The development of mobile Internet technology and ubiquitous communication in a knowledge-based organization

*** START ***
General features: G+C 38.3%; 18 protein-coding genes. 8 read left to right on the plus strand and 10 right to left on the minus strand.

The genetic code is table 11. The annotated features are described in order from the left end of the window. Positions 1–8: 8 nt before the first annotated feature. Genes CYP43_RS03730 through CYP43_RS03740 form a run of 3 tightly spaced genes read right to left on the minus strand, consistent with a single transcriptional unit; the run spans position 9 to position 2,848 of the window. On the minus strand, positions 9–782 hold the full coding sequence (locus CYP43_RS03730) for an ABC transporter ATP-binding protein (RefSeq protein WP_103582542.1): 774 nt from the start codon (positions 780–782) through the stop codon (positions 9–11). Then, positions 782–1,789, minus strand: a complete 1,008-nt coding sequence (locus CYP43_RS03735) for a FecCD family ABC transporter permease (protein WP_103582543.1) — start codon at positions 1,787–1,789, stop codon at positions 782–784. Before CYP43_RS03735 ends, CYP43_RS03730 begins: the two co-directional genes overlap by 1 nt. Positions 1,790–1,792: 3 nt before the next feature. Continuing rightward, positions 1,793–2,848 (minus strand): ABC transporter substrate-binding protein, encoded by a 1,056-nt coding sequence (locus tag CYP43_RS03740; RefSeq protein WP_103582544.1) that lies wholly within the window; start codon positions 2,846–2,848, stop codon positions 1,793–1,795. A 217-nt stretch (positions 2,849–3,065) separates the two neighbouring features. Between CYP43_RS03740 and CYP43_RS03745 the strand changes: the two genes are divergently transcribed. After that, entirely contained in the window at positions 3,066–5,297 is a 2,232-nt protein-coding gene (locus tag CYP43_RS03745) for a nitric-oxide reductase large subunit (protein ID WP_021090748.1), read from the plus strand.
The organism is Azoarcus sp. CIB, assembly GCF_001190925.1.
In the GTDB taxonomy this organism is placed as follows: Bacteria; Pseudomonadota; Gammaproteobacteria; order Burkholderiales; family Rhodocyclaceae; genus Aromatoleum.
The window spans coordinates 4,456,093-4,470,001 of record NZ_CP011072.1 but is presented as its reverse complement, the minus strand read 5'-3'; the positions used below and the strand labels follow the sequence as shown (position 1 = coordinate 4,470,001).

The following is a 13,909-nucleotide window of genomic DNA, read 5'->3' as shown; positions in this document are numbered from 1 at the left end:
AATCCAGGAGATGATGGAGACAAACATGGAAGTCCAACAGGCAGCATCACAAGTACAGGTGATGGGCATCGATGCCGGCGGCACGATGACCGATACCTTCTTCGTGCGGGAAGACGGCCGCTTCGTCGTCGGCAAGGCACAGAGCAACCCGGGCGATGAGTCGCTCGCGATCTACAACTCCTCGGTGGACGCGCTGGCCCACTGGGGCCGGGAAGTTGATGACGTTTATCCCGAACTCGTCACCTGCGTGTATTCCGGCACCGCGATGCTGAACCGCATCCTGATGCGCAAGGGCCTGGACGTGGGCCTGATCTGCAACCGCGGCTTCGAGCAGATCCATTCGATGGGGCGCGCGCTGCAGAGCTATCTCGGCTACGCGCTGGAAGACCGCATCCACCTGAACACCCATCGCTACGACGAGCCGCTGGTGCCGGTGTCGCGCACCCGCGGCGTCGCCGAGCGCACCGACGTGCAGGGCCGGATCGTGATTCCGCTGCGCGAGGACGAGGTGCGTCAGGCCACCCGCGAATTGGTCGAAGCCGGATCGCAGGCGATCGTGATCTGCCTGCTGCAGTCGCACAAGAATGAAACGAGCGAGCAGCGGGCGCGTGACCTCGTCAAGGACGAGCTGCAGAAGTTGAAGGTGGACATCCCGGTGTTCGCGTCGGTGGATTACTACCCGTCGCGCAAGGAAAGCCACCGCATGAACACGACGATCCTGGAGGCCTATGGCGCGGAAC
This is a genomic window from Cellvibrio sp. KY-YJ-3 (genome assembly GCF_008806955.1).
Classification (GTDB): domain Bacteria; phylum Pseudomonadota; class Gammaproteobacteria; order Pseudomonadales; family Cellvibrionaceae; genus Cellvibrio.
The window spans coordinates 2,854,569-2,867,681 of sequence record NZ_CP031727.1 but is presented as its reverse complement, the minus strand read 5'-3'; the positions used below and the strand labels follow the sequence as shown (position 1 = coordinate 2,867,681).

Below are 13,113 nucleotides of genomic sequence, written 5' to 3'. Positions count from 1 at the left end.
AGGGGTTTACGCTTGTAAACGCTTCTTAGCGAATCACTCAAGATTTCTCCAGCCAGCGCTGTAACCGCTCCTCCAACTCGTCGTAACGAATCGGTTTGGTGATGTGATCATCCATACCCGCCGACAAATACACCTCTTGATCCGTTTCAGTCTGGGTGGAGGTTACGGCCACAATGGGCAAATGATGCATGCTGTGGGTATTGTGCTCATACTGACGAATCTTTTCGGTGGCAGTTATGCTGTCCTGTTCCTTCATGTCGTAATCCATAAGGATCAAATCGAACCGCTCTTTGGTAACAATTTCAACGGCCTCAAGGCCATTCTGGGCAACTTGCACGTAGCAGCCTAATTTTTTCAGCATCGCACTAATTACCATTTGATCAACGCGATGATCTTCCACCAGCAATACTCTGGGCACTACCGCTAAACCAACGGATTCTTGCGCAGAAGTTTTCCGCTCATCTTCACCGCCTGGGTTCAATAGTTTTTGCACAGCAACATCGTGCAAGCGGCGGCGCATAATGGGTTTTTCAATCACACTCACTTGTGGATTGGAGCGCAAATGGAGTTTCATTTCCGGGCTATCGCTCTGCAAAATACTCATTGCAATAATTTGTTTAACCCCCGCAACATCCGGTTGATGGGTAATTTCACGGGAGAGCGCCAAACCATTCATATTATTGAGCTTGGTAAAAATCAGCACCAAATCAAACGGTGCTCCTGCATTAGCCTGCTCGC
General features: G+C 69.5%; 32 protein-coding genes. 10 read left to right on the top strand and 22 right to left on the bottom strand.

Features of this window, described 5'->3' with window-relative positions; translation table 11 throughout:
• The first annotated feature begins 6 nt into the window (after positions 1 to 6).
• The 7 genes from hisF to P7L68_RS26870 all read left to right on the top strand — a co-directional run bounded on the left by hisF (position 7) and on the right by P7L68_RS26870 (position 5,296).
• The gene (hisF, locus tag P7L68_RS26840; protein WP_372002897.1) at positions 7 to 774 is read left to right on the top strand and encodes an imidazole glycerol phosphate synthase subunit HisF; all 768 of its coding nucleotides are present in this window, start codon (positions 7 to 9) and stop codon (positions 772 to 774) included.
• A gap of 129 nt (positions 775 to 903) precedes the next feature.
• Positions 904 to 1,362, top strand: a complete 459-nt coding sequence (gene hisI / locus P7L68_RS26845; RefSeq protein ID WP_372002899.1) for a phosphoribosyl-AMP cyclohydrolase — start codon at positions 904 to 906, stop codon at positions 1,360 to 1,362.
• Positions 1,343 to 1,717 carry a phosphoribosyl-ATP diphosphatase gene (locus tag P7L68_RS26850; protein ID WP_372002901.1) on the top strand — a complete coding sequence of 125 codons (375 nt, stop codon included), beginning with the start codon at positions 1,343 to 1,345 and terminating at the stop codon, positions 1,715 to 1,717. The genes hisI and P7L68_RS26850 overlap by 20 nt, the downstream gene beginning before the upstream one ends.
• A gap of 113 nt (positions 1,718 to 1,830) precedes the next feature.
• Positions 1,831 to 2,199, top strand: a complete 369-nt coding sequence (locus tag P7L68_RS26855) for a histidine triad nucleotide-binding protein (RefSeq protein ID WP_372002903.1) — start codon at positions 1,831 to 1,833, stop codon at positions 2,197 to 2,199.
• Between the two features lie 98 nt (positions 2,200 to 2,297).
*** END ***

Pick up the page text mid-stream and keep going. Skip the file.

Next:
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1 The development of mobile Internet technology and ubiquitous communication in a knowledge-based organization Anna Sołtysik-Piorunkiewicz, University of Economics in Katowice, Abstract The paper presents the trends of the Internet to manage knowledge-based organization and participation in the development of mobile Internet technology. The author analyzes the stages of development of the Internet, based on the characteristics of Internet technologies in the area of Web 1.0, Web 2.0 and Web 3.0, and shows the share of mobile technology and increased sales of devices using mobile technologies in the development of the Internet. The author describes the development of information systems combined with mobile Internet technology and ubiquitous communication in a knowledge-based economy, explaining the current situation and the future trends of information system evolution, such a mobile ERP II system. Keywords: Web X.0, mobile technology, ubiquitous communication, mobile ERP II system Introduction The World Wide Web (WWW), thanks to its simplicity and functionality, quickly went beyond the boundaries of academic world to become a standard used all over the world for developing the operation of businesses in various areas, e.g. marketing, logistics or production. The WWW enables new interactions between the sender and recipient of information by means of ubiquitous mobile devices using in-built systems and software capable of adaptation, contributes to emergence of new trends of customers influencing products and services in the concept of the socalled prosumer, and at the same time new technologies can be used to design goods and services adapted for taking advantage of the potential of the global information infrastructure, e.g. for improving the process of data exchange or making payments (Kubiak, 2003). Over time, the Internet has gained popularity and has become more and more widespread. From a collection of text filled web sites it has evolved into a multimedia database of information and a powerful tool for communication between people from all over the world. Its potential is still growing and it is constantly developing, offering its users more and more possibilities. Three basic stages of the Internet development Since its creation, the Internet, together with services available on it, has undergone a continuous, rapid change and today it is not the same network of computers it was at the 29